thomas kobber panum's blog   —   tpanum

The Robot That Got Me a Home In Copenhagen

Everyone knows the struggle of getting an apartment in Copenhagen. It is a tough task, and a decent network is surely very valuable in that regard. However, as many others, I had almost no network in Copenhagen prior to moving here for my job at Ecsact. My journey began at Boligportalen, which is most used site for finding apartments for rent in Denmark. One of the most notable features about boligportalen, is the fact that they have an absurdly expensive subscription for accessing contact for the landlords. At the time of my apartment hunt, the price were approximately 300 DDK/month (~$50), with no guarantees or payback option. They even had an option get a discount, if you were ready to pay your subscription in advance for several months. Does anyone expect to be seeking an apartment for several months, and then just donate the remaining months to boligportalen? Absurd.

After spending some time on boligportalen, in a human-fashion, I found common two strategies that landlords used for finding a tenant. The first one is the well-known “first-come, first-served”-strategy. This approach usually involved signing up for a display session through phone calls, until the N-spots for display session were filled. Landlords using this strategy seems to heavily favor phone calls over messages sent through boligportalen. This strategy requires a fast reaction from the future tenants, and leaves no hope for the lazy.

The second strategy were primarily used by landlords who did not want phone calls. It involves pilling up a stack of messages from hopeful future tenants, and then picking N tenants for a display session based on recency of the messages at the time of checking the inbox.

I quickly realized that the second strategy were tough to deal with, due to its sporadic behaviour. However, the interaction with the first strategy could definitely be improved. The current interaction involve manually checking for new listings in a sporadic hearbeat-fashion. This process comes with a severe risk for insanity, and could ideally be turned into a publish-subscribe pattern. For the non-computer science reader: Instead of manually checking for new listings, it would be more ideal to receive notifications for when a new listings appear.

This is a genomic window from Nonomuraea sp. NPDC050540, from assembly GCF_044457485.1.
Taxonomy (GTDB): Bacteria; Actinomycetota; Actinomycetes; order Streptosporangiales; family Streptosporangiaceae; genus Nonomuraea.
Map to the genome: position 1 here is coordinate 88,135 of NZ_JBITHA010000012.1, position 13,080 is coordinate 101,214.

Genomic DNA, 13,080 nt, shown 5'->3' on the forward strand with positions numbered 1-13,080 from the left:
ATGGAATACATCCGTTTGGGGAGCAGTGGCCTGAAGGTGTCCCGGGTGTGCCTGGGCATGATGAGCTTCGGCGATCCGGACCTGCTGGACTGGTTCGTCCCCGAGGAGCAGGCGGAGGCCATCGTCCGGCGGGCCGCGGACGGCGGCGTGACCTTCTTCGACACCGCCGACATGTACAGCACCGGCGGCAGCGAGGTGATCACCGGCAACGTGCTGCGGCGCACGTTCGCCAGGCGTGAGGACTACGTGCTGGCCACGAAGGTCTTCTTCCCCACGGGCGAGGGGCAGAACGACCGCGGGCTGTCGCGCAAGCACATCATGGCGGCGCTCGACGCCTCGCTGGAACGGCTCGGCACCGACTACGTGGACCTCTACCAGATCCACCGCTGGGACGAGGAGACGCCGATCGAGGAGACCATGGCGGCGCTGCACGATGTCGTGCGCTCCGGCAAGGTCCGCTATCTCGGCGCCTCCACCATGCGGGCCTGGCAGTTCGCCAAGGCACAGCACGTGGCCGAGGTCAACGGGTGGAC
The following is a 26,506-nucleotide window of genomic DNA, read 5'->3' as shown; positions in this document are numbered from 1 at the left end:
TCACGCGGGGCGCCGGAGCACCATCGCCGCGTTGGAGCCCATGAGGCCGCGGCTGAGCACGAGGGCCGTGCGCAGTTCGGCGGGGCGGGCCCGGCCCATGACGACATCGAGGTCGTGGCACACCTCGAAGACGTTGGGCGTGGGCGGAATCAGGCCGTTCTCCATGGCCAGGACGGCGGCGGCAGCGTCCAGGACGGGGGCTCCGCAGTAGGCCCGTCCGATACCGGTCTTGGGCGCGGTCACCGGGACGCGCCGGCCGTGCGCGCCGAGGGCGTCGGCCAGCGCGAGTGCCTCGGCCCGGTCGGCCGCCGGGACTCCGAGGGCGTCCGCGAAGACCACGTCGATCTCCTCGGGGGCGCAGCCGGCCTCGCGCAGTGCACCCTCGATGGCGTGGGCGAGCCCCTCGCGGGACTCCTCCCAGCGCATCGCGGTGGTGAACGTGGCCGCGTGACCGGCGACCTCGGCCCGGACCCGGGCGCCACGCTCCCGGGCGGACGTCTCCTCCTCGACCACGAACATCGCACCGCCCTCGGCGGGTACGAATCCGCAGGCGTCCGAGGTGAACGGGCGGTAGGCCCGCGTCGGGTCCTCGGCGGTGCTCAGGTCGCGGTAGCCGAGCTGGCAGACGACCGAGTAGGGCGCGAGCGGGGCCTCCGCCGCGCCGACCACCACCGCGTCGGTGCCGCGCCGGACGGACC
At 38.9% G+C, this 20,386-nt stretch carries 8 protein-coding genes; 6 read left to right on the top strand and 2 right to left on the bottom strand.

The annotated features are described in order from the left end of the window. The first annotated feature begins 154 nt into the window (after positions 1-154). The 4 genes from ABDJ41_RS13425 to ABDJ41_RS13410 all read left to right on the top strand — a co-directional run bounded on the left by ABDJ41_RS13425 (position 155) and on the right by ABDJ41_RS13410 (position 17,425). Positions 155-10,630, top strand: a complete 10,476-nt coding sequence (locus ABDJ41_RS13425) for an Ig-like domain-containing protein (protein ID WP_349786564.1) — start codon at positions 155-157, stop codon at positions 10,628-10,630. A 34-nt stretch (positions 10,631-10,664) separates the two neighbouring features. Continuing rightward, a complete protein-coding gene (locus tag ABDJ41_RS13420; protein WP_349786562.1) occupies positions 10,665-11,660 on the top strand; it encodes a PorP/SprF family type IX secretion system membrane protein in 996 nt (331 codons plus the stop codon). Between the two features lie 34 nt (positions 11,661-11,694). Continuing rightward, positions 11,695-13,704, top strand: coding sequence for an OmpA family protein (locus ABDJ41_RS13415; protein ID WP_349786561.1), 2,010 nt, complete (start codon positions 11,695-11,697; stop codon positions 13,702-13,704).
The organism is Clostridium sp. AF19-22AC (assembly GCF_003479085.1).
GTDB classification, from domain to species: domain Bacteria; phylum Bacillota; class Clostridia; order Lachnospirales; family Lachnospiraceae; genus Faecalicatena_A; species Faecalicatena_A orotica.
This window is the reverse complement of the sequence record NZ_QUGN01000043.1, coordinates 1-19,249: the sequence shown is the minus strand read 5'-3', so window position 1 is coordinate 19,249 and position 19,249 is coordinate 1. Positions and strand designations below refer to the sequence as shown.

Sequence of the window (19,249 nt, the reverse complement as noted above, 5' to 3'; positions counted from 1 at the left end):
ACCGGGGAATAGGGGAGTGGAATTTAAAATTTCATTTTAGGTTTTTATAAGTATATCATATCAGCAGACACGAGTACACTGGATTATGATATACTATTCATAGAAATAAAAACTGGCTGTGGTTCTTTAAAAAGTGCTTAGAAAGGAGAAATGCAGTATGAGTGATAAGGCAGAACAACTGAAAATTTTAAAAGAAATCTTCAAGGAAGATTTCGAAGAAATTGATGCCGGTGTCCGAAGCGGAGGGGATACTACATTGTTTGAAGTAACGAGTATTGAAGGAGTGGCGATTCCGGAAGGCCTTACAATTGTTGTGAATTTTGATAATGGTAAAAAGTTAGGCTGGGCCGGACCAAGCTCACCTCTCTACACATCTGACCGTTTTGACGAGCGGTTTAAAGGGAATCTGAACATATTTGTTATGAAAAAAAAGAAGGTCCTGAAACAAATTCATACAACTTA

Doing this process transformation is relatively simple, and is accomplished by scraping the site with a relatively high interval (e.g. every 3s) and then publish changes as they occur. From the get-go I knew I wanted to subscribe to the updates on my iPhone, and using the built-in notification system was a natural choice. However, for hackish project like this one, it is not trivial to access that channel, as it requires a related app and approval of Apple in order to use their notification servers. I first tried sending emails poorly hosted mail server, and realized that the iPhone mail-pulling had too low frequency for my use case. I had a desire to notified of new listings within ten seconds of them appearing online, so I investigate other channels. I knew my old university mail, which ran on a Microsoft Exchange server, had the ability to push mails directly to my phone, so I started to research for Exchange hosting. Quickly did I realize that moving me private mail to an Exchange solution would be too expensive. However, during my research I discovered that Gmail, in combination with the Gmail App for iPhone, were able to accomplish the same push behaviour. After I few tests, I realized that this would be suitable for use case.

Unleashing the beast (ie: the robot) quickly yielded some results. The robot published listings to me while I were at work, which I contacted straight away, and within a few days I were invited to more than five display sessions. During this time I recall a lot of funny phone conversations with landlords, they usually went something like this:

Me: Hello, my name is Thomas and call regarding the apartment you have listed on boligportalen

Landlord: Uh… oh… eh? 🤔

Me: Did I get the wrong number, or is it already unavailable?

Landlord: Yes, it is still I available… it is just that I JUST put it up?

… proceeds to get display session invitation 🎉

During the time the robot were running boligportalen decided to create an iPhone App with an alike feature, but I never got it to work (and I would never trust its publishing delay). I ended up with an apartment within two weeks after been invited to over twenty display sessions.

You can find the (old) source code for the robot here. 🤖

Thomas Kobber Panum, Data Scientist at Tryg